While too much of anything is not wise, too much sugar is particularly detrimental to our bodies, beginning in the mouth! Over the years, to satisfy our sweet tooth without the harm, people began turning to artificial sweeteners. However, these have gotten a bad rap, beginning with the ‘saccharin scare’ from radical research. Actually, artificial sweeteners have been studied far more than most drugs (around 100 studies have been conducted on Splenda, or sucralose). These have never resulted in findings that are reason enough to omit them as sugar substitutes.

What we ARE finding is the overabundance of sugar in our foods. Added sugar is often listed in foods as high-fructose corn syrup, cane sugar, brown sugar, cane crystals, corn sweetener, corn syrup, malt syrup, molasses, honey, agave nectar, evaporated cane juice, fructose, fruit juice concentrate, glucose, invert sugar, lactose, maltose, dextrose, or sucrose. Whew!

With the move these days towards ‘organic’ foods, many people are turning back to sugar as a ‘safer, more natural’ additive. In many instances, I applaud this. It’s much healthier to give your family plain oatmeal and allow them to sprinkle sugar on it rather than purchase pre-sweetened oatmeal. Just remember that sugar, in any form, is not kind to your teeth.

We advise artificial sweeteners over sugar whenever it’s practical. Yet, sugar is a part of our lives and we can’t help but treat ourselves to the real thing here and there. Just remember – it’s important to brush after consuming any sugary foods after eating. Or, at the very least, swish with water or chew sugar-free gum. This will help to clean your mouth and halt the acid attack that’s so damaging to enamel. This will also help you (and your family) to avoid treatment time and expense down the road. The ‘sweetest’ way to smile is with a healthy mouth!

Assess Your Risk For Dental Decay

You’d rather avoid a cavity altogether than have it repaired – right? Although daily home care and regular dental cleanings help prevent problems from occurring, some people are more susceptible to decay than others. The following can place you at higher risk:

High Levels Of Bacteria – All people have bacteria in their bodies; however, two kinds (abbreviated as SM and LB) are especially harmful to teeth. Those who have higher levels of these bacteria are naturally at greater risk for tooth decay. These bacteria are also contagious.

Poor Saliva – Saliva helps to move bacteria out of the mouth. Certain medications, age, or particular foods and beverages can contribute to dry mouth.

Deep Pits & Grooves – Back teeth, especially, have pits and grooves which can harbor bacteria. Some people have very deep pits and grooves, creating a warm, moist, dark hideout that is ideal for bacteria growth.

High Sugar Diet – Bacteria in your mouth thrive on refined sugar. From this, an acid is produced which attacks tooth enamel.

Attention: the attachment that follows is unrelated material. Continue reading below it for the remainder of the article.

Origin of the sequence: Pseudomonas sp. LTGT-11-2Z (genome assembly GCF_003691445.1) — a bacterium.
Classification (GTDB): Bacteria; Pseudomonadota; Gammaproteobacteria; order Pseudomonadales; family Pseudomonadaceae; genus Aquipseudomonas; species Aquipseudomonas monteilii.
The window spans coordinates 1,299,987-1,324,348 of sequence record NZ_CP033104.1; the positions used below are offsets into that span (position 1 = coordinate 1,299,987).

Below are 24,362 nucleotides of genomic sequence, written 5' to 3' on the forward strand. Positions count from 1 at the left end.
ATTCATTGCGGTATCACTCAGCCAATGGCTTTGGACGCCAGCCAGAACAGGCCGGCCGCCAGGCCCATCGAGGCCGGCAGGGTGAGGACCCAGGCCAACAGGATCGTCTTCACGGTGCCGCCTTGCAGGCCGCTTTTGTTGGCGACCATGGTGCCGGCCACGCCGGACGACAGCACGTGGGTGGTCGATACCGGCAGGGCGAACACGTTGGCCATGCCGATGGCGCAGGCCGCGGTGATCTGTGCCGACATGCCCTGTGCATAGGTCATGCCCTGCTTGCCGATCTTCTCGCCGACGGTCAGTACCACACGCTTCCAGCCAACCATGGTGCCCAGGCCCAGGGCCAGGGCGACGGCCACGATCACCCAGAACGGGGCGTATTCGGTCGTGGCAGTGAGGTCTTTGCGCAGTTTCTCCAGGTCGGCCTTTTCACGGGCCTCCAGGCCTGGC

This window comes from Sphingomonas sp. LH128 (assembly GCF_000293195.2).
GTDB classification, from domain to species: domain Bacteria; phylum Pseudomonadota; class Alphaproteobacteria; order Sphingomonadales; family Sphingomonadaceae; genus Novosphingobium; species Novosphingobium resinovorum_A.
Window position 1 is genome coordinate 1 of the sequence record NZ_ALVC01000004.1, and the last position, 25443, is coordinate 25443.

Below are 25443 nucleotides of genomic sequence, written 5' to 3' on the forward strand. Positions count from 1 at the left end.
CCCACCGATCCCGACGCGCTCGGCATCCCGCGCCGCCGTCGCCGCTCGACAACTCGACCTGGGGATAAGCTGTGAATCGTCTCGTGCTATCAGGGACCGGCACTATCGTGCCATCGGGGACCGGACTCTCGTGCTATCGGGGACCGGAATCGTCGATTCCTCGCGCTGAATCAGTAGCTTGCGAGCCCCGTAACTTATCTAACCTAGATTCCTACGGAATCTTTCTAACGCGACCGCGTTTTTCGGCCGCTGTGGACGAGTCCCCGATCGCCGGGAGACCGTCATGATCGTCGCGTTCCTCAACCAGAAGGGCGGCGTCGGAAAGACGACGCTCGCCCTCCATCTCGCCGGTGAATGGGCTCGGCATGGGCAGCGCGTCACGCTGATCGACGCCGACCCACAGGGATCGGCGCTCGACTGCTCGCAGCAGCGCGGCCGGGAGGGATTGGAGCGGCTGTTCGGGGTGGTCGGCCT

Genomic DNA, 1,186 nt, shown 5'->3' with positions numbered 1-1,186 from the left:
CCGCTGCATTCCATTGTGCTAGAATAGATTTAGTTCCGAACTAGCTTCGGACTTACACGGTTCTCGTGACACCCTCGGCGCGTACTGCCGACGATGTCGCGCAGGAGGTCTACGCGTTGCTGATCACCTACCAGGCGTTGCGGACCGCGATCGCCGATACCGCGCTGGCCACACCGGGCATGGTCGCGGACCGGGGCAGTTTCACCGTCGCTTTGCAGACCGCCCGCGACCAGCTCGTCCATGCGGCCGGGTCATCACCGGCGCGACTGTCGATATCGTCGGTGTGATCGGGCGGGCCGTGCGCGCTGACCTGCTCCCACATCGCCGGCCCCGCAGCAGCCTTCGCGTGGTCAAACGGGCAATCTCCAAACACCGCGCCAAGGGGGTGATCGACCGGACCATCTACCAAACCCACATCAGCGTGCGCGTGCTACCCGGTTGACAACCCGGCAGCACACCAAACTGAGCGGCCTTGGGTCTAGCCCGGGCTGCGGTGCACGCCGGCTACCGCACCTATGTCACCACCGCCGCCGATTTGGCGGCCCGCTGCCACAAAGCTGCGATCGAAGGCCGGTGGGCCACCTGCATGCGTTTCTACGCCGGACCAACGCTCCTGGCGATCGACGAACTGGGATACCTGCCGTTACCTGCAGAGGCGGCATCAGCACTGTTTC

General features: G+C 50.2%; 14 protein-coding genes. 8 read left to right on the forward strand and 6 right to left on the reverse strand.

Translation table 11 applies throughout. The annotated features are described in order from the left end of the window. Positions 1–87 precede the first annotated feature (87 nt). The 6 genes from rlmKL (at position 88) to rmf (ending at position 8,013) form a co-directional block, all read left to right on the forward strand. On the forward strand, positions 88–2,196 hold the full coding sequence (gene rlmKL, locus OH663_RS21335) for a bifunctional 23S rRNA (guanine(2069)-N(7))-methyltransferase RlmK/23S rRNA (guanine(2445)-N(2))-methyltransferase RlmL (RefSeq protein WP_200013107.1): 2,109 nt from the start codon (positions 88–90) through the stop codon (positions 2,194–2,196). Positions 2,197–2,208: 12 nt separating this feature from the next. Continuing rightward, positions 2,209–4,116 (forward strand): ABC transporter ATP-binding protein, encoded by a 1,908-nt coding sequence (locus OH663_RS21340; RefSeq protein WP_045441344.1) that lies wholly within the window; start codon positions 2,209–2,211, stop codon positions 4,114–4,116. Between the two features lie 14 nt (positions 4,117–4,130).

Exposed Tooth Roots – Aging, overzealous brushing, or an improper bite can cause gums to pull away from teeth, exposing tooth roots. While this distracts from the appearance of your smile, it also increases the potential for decay to occur in this susceptible area of the tooth.

Now that you know what “ups” your risk, here are some tips to help you prevent problems in the first place!

• Keep your mouth moist by drinking plenty of water. If you smoke, this is another good reason to quit! If you take medications that are drying, ask your doctor or pharmacist if there are alternative medications that are less drying to your mouth.

• Bacteria levels can be kept under control with the help of antibacterial rinses. Those that contain chlorhexidine are best for tackling oral bacteria. A concentrated fluoride varnish can also be applied to teeth for added protection.

• Teeth with deep grooves and pits can be protected in several ways. Sealants can cover these areas on a temporary basis. For extended protection, replacing fillings with inlays, onlays or crowns help to shield the tooth.

• Watch what you eat and how often you eat. Anytime you consume a food or beverage (other than water), your mouth responds by producing acid. This acid attacks tooth enamel. The acid from refined sugar is most harmful.

• Be committed to your daily oral care regimen. Twice daily brushing and flossing will improve your odds for maintaining healthy teeth and gums.

Your regular care visits at our office are designed to help you maintain a healthy mouth. We know your goal is to NOT have dental repairs to your teeth.  We hope these tips will enhance your “no cavity” goals!


Baby Boomers Find Oral Health Can Reveal Overall Problems

A survey commissioned by the Academy of General Dentistry found 63% of those age 45 to 65 with an oral symptom were unaware some are warning signs of adult onset diseases. For instance, the risk of developing Type 2 diabetes, osteoporosis and health disease increases with age. Researchers believe that these diseases often manifest themselves in the mouth.